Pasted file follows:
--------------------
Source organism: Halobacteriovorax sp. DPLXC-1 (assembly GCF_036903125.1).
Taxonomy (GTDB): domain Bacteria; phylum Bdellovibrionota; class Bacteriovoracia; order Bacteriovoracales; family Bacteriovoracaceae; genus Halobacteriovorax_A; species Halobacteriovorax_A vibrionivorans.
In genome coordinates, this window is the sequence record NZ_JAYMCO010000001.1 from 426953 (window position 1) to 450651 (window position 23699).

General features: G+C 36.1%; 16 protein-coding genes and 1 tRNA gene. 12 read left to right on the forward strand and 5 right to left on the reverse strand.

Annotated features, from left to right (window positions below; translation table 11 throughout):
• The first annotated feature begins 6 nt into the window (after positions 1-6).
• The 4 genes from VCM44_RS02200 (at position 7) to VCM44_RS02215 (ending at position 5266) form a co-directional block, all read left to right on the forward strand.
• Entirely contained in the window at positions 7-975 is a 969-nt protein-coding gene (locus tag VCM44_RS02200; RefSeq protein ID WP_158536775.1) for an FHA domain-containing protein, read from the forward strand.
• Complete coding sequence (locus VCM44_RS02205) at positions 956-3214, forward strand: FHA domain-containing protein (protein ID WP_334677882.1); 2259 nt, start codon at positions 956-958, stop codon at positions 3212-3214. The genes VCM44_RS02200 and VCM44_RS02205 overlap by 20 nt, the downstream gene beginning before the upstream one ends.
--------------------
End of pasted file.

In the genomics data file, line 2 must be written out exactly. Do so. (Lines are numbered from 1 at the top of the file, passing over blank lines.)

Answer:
Taxonomy (GTDB): domain Bacteria; phylum Bdellovibrionota; class Bacteriovoracia; order Bacteriovoracales; family Bacteriovoracaceae; genus Halobacteriovorax_A; species Halobacteriovorax_A vibrionivorans.